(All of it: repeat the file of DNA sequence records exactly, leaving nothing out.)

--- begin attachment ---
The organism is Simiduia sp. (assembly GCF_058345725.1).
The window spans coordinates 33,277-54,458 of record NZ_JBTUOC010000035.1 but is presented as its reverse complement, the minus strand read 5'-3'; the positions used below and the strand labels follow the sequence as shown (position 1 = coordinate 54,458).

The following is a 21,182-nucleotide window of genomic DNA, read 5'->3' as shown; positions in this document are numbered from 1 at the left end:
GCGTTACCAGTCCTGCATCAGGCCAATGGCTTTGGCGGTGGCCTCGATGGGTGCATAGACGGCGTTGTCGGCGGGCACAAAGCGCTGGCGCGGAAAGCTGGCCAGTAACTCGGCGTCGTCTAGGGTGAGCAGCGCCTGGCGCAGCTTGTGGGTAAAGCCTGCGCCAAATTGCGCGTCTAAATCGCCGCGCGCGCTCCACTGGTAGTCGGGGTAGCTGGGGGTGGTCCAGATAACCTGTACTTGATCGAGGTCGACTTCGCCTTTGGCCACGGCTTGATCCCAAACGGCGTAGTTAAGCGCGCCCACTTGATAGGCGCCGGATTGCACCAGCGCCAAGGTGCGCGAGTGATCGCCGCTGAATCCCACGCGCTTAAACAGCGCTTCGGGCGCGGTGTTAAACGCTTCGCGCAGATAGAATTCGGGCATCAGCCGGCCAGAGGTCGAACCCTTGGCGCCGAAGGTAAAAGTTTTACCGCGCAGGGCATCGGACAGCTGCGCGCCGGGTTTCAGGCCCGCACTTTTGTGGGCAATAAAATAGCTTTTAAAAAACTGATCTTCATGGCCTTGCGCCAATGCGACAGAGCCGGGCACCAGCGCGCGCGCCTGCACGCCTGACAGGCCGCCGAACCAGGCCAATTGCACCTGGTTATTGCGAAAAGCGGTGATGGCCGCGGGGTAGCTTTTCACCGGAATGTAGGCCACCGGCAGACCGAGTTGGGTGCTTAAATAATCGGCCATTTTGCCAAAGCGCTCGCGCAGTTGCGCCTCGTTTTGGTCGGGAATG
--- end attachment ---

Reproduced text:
The organism is Simiduia sp. (assembly GCF_058345725.1).
The window spans coordinates 33,277-54,458 of record NZ_JBTUOC010000035.1 but is presented as its reverse complement, the minus strand read 5'-3'; the positions used below and the strand labels follow the sequence as shown (position 1 = coordinate 54,458).

The following is a 21,182-nucleotide window of genomic DNA, read 5'->3' as shown; positions in this document are numbered from 1 at the left end:
GCGTTACCAGTCCTGCATCAGGCCAATGGCTTTGGCGGTGGCCTCGATGGGTGCATAGACGGCGTTGTCGGCGGGCACAAAGCGCTGGCGCGGAAAGCTGGCCAGTAACTCGGCGTCGTCTAGGGTGAGCAGCGCCTGGCGCAGCTTGTGGGTAAAGCCTGCGCCAAATTGCGCGTCTAAATCGCCGCGCGCGCTCCACTGGTAGTCGGGGTAGCTGGGGGTGGTCCAGATAACCTGTACTTGATCGAGGTCGACTTCGCCTTTGGCCACGGCTTGATCCCAAACGGCGTAGTTAAGCGCGCCCACTTGATAGGCGCCGGATTGCACCAGCGCCAAGGTGCGCGAGTGATCGCCGCTGAATCCCACGCGCTTAAACAGCGCTTCGGGCGCGGTGTTAAACGCTTCGCGCAGATAGAATTCGGGCATCAGCCGGCCAGAGGTCGAACCCTTGGCGCCGAAGGTAAAAGTTTTACCGCGCAGGGCATCGGACAGCTGCGCGCCGGGTTTCAGGCCCGCACTTTTGTGGGCAATAAAATAGCTTTTAAAAAACTGATCTTCATGGCCTTGCGCCAATGCGACAGAGCCGGGCACCAGCGCGCGCGCCTGCACGCCTGACAGGCCGCCGAACCAGGCCAATTGCACCTGGTTATTGCGAAAAGCGGTGATGGCCGCGGGGTAGCTTTTCACCGGAATGTAGGCCACCGGCAGACCGAGTTGGGTGCTTAAATAATCGGCCATTTTGCCAAAGCGCTCGCGCAGTTGCGCCTCGTTTTGGTCGGGAATG